• How do we make decisions about what to buy? (E.g., is it better to buy imported organic tomatoes or locally grown non-organic ones?)
  • Where do we shop?
  • How do we minimise food waste?
  • What do we consider important for a healthy diet?
  • How can we encourage our children to eat well?

Some of our group decided to ride our bikes to our local farmers market. Some of us (like Cathy and I) shop there regularly, while some of us had only been a couple of times. As we wandered around we discussed where were good places to buy our fruit and vegetables.

There are a wide range of options at the market just in terms of fruit and vegetables. Some are certified organic, some are “chemical free”, some are locally grown using conventional means and some just go to the commercial fruit and vegetable market and have produce you would find in any local green grocer. When Cathy and I shop we think about the nature of the pesticides and fertilisers used (we prefer organic and chemical free), the food miles (we try to buy locally grown), the amount of packaging (we avoid plastic) and the cost (we don’t mind paying a bit more but generally avoid really expensive foods). Because we go regularly, we now know where we will do most of our shopping, and are familiar with some of the stall-holders.

It can be quite a social event. This time we had morning tea (they have some great dumplings, popcorn and macaroons to name a few) and wandered around slowly. We often run into people we know and have a chat. It’s such a different experience to going to a supermarket (although in cold, windy or wet weather it can be a bit miserable).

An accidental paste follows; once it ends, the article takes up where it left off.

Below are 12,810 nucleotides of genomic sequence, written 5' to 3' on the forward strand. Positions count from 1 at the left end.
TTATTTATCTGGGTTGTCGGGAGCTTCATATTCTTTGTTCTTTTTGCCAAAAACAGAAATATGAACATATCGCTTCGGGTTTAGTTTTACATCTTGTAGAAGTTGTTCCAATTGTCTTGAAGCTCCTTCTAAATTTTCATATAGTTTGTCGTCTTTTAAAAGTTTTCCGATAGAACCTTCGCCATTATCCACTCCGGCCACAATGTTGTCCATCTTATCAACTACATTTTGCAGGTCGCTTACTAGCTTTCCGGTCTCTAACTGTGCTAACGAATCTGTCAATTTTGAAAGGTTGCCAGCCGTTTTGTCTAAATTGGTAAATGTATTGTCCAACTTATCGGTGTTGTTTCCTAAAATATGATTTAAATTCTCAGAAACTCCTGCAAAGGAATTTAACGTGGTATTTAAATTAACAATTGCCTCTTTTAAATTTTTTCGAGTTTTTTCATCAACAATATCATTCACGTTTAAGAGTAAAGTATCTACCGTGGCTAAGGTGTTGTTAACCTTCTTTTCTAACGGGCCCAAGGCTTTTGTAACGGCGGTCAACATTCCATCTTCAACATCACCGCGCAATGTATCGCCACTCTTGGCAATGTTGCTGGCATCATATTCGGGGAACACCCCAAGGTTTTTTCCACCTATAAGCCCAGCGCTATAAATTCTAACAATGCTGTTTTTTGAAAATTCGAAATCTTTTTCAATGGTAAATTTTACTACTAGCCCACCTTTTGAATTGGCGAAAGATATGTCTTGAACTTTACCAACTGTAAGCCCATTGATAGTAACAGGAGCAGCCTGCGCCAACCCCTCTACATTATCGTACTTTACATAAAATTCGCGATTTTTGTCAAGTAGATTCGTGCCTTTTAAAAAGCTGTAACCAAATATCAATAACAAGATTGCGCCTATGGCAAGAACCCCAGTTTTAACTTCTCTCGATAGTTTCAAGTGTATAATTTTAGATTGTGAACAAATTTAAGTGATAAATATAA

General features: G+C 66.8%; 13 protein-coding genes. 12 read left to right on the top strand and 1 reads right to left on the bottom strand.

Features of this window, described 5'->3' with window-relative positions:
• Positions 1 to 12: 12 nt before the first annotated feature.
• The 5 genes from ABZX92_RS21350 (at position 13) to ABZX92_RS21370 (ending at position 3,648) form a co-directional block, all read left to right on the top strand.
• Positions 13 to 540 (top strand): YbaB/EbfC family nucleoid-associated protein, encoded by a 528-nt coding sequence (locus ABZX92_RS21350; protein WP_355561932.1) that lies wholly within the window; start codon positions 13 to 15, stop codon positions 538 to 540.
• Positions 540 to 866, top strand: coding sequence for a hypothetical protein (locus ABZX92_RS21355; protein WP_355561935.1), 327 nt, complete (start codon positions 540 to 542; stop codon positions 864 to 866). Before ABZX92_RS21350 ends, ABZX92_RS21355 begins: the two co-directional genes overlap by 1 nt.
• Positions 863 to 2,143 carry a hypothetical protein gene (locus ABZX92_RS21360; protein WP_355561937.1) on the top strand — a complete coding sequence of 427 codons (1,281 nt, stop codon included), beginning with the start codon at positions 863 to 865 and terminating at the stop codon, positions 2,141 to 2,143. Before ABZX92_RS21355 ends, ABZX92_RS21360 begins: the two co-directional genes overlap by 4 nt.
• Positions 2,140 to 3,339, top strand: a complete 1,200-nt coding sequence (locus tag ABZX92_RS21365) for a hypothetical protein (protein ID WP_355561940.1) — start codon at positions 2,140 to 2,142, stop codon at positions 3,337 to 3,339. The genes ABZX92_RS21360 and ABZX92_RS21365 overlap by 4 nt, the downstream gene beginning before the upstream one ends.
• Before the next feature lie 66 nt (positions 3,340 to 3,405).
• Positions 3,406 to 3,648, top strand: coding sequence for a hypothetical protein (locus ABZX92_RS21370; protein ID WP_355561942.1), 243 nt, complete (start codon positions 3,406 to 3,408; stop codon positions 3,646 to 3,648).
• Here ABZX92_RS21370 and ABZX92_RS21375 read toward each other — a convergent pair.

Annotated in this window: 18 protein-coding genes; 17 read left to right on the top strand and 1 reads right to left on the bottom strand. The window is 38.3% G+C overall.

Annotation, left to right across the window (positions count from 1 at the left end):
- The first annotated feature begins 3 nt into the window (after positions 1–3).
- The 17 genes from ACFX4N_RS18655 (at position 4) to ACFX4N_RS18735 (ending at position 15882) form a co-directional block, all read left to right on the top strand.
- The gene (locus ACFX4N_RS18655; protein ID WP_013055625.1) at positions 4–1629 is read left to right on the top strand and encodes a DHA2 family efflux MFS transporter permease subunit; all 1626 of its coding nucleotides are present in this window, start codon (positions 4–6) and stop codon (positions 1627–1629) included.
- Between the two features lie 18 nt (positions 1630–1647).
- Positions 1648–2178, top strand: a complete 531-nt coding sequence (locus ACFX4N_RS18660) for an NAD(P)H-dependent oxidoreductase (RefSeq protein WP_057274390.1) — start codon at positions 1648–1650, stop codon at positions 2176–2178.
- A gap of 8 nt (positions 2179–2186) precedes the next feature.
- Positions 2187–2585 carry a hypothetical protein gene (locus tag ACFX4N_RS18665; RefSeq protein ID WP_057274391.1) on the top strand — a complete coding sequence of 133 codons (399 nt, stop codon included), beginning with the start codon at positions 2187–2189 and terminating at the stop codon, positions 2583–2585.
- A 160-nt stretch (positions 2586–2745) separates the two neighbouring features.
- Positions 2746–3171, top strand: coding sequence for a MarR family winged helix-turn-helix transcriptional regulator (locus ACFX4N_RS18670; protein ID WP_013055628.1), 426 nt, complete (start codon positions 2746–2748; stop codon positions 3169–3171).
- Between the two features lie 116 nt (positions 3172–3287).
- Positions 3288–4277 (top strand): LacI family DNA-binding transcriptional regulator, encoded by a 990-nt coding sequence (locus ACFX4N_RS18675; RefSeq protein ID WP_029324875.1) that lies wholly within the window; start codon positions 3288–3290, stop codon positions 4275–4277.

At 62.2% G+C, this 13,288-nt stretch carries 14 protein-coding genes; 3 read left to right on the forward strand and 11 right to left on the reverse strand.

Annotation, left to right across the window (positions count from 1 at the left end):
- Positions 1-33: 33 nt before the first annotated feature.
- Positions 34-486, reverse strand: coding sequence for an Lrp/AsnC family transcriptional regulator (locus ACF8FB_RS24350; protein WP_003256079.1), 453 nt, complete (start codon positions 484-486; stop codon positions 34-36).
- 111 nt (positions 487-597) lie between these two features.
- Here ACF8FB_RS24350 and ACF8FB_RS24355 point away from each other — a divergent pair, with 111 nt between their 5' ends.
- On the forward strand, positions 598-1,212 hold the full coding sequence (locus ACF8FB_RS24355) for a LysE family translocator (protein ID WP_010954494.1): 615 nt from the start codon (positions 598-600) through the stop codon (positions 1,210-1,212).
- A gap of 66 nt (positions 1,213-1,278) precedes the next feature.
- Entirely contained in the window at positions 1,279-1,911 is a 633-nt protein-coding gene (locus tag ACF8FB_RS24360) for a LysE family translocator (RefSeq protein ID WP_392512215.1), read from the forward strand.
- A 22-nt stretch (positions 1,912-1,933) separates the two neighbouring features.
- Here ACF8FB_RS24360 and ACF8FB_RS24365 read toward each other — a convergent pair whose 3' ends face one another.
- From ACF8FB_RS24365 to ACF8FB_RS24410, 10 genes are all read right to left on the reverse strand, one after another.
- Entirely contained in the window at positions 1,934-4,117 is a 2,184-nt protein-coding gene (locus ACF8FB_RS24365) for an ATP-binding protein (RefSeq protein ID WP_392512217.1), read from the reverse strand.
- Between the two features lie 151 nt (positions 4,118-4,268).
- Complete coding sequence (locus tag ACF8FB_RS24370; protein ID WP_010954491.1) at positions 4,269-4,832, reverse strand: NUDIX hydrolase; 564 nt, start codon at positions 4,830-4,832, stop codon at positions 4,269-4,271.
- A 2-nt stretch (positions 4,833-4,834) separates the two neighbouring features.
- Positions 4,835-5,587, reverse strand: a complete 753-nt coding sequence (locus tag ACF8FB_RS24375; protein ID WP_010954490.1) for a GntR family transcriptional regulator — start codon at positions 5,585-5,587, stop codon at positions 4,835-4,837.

As an aside, the downside is that farmers markets are putting extra pressure on local green grocers. We buy much less from our local shop because we are growing more and buying from the farmers market. I suspect that many of the people who shop at the markets would be more likely to buy from a green grocer rather than a supermarket, so the markets could be taking business away from green grocers.

Cooking afternoonOur Transition Streets group has also decided to have regular cooking afternoons. At our first one, four households learnt how to make sourkraut (fermented cabbage) and made a huge pot of tomato chutney. Interestingly the chutney recipe was one that Cathy and I enjoyed 20 years ago. When we made it this time, it was WAY to salty – how our eating habits have changed. We’ve had to make some more with no salt to reduce its salt levels. Next time we will reduce the salt by about 90%!

We are going to learn how to preserve fruit and vegies, make sour dough, find a better chutney recipe and explore ways of using the produce we grow. Coming together with friends helps make a potential chore in to an enjoyable pastime.